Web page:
Interview publiée le 4 Janvier 2020
Interview en langue anglaise
Centre Algérien de Diplomatie Economique : Hello Sir. Van Son, could you introduce yourself to our readers ?
Paul Van Son: Being a graduated electrical engineer from Delft University (Netherlands) my career in the energy market started at Siemens in Germany in 1979. After my first years as software developer my jobs included management and board positions at grid operator at TenneT, energy consultancy, energy trading, renewable energy production and green energy sales. In 2009 I was appointed the CEO of the Desertec Industry Initiative and besides that function from 2015 Chairman at RWE / Innogy for their MENA and Turkey operations. It is an honor to me to be the Founder and former President of EFET (European Federation of Energy Traders) and a member of the Advisory Board of Ghorfa and the German African Business Association.
CADE : As the President and CEO of Dii Desert Energy, could you please introduce us to this organization; the Desertec project, and tell us how would it benefit Algeria?
Paul Van Son : Dii Desert Energy is in Algeria often known as ‘the Desertec Project’. In fact our industry initiative, which started in 2009, has never been meant to be a ‘project’ as such, but rather to be a market enabler for renewable energy from the deserts, e.g. being an accelerator of public programs and private sector renewables projects. Desertec may have raised some confusion as its initial focus was (rather prematurely) on export from North Africa to Europe (Desertec 1.0). We have corrected that soon thereafter as we understood that the local markets should adopt renewables in the first place for their own use and benefit. Our organisation, thus, aims to serve that transition toward emission free energy supply in North Africa and the Middle East.
CADE : How do you perceive the willingness of the Algerian State to reconnect with the Desertec project?
Paul Van Son : We can only encourage each government and the local industry to work in the spirit of what we call today ‘Desertec 3.0’. That should be understood as decarbonizing local energy supply and ultimately becoming a ‘power house’ for emission free energy products such as electrical power, hydrogen and other ’green molecules’ to be exported into the world energy markets. Desertec3.0 will create local industries and jobs and will boost international cooperation. I can recommend your readers in this context to read Dii’s book ‘Emission Free Energy from the Deserts’ by myself and journalist Thomas Isenburg (available at Amazon)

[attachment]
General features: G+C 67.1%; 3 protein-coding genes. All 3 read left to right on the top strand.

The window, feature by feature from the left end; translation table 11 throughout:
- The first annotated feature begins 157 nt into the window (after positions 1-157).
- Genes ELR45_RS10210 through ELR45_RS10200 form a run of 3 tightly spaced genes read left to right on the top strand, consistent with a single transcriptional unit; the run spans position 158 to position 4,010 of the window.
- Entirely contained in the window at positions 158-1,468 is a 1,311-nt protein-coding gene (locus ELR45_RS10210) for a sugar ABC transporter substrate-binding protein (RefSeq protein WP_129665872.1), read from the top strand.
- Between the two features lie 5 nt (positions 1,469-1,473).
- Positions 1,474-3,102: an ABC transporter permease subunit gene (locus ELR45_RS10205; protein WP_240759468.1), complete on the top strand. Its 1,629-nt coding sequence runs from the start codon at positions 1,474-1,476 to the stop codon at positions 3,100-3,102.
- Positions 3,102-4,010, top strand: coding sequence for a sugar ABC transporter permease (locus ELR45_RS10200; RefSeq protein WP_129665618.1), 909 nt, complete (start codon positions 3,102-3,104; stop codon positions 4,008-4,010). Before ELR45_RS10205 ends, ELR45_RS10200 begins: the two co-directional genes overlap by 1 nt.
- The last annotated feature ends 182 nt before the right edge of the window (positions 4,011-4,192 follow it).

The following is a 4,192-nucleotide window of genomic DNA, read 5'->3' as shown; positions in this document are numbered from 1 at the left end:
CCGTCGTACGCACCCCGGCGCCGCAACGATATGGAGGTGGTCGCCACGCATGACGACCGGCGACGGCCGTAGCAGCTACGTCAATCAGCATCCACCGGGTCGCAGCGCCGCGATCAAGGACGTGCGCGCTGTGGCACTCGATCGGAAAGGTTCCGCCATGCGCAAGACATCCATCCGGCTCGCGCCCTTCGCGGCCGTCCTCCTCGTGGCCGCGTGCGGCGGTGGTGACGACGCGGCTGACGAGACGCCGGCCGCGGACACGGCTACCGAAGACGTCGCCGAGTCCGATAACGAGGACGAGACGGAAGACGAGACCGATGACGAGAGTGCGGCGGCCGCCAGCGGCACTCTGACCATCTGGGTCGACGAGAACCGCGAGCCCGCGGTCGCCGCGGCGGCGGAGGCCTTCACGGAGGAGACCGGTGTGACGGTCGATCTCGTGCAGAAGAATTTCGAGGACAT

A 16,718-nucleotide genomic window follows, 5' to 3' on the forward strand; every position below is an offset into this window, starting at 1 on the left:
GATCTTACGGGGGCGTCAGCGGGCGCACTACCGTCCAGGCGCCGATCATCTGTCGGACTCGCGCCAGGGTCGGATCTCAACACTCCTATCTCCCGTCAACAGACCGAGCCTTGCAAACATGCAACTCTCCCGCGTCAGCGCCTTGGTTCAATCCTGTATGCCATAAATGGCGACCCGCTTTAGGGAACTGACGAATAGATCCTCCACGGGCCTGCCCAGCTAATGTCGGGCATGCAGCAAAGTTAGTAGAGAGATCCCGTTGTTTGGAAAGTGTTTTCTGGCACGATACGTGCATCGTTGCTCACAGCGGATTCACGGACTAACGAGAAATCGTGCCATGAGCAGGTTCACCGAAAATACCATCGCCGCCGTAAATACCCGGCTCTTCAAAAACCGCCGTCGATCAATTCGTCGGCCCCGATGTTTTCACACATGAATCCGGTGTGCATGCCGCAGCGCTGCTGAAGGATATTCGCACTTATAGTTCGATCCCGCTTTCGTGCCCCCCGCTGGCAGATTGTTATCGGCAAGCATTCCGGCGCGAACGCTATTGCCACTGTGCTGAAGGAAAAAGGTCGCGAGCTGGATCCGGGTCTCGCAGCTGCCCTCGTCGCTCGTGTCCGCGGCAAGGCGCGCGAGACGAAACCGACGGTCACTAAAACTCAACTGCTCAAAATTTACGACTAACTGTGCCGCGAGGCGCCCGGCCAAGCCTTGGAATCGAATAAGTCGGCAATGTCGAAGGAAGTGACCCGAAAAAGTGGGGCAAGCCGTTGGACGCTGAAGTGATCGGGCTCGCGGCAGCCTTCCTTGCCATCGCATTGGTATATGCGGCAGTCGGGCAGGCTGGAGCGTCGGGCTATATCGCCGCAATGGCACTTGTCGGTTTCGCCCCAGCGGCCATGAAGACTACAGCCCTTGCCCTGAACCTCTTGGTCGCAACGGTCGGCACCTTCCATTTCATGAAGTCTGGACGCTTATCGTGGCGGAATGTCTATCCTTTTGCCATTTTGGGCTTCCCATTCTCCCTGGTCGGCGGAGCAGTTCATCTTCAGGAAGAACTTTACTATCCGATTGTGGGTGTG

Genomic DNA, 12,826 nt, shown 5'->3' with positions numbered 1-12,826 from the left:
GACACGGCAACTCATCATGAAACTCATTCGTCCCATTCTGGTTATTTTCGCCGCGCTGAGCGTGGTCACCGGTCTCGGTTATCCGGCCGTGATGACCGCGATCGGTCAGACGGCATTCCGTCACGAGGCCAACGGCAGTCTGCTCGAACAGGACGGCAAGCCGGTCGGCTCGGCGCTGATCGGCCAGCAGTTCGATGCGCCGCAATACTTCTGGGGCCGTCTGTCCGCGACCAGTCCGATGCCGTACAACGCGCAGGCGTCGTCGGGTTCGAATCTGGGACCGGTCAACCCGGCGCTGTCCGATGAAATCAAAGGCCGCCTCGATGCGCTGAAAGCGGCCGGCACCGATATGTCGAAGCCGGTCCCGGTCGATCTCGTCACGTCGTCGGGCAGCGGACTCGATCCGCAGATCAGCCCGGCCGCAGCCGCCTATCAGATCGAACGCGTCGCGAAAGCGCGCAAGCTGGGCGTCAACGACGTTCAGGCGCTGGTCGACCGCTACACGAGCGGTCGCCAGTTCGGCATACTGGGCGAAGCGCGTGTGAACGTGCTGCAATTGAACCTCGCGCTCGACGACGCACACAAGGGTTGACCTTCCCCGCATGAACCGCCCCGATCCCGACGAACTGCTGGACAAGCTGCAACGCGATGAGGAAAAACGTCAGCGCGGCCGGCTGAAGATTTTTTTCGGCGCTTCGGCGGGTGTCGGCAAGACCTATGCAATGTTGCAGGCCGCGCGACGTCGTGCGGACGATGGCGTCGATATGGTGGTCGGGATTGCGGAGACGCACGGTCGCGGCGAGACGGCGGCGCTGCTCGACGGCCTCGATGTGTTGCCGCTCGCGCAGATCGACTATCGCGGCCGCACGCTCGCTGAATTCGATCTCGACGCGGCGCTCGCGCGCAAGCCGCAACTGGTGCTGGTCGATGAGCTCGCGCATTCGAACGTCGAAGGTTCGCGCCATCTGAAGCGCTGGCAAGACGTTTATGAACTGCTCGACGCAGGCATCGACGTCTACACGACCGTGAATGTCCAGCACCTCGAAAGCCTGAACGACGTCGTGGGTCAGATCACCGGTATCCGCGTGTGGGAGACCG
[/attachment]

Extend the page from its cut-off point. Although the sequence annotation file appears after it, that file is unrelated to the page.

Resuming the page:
CADE : 9 years ago, through Sonalgaz, Algeria announced its intention to cooperate within the framework of the Desertec project, before reversing its decision. What is your view on the volte-face of the Algerian State at that time? Do you think this kind of scenario can be repeated?
Paul Van Son : We think it is quite normal that plans and decisions are adapted to new realities in a time frame of 10 years. In the years of our initiative we have experienced many new insights and energy market, political and technical changes. It is definitely smart to keep all learnings in mind when energy transition programs are being revived and accelerated.
CADE : Certain hypotheses have been put forward indicating that the Desrtec project, in Algeria, had been sabotaged as part of an economic war waged by the French State in order to protect its energy interests. What are your views on this theory?
Paul Van Son : We have no view on stories. We concentrate on market realities, such as very competitive costs of renewables, increased awareness of harmful emission effects, the progressing integration of renewables in the interconnected power systems and the conversion to for example hydrogen, which can ultimately be brought to any place in the world.
CADE : Sonalgaz has established a development plan intended for energy efficiency and renewable energies. What were the main points discussed with the Algerian delegation from the energy sector during the last Berlin summit on energy transition in the Arab world? And, what type of Partnership do you envisage in the context of this potential collaboration?
Paul Van Son : In our pleasant talk with the CEO of Sonelgaz we agreed to work together, helping the Algerian Energy sector with its highly important energy transition and paving the way for green energy exports, be it ‘electrons’ or ‘molecules’.
CADE : Are the Dii desert energy ready to relaunch the desertec project in Algeria?
Paul Van Son : We would recommend rewording ‘desertec project’ to ‘energy transition in MENA’. In that sense Dii Desert Energy has paved the way for transition programs and renewable energy projects since 2009 and it is committed to continue doing so.
CADE : To conclude, do you think that Algeria has sufficient strategic capacity to carry out this energy transition project and become one of the strongest nations in renewable energies?
Paul Van Son : Of course, why should Algeria not be able to fix an urgently needed transition like so many other countries are successfully demonstrating? Algeria will greatly benefit from its well-trained and highly motivated professionals, its industry and the abundant experiences worldwide.
Interview réalisée par l’équipe du Centre Algérien de Diplomatie Economique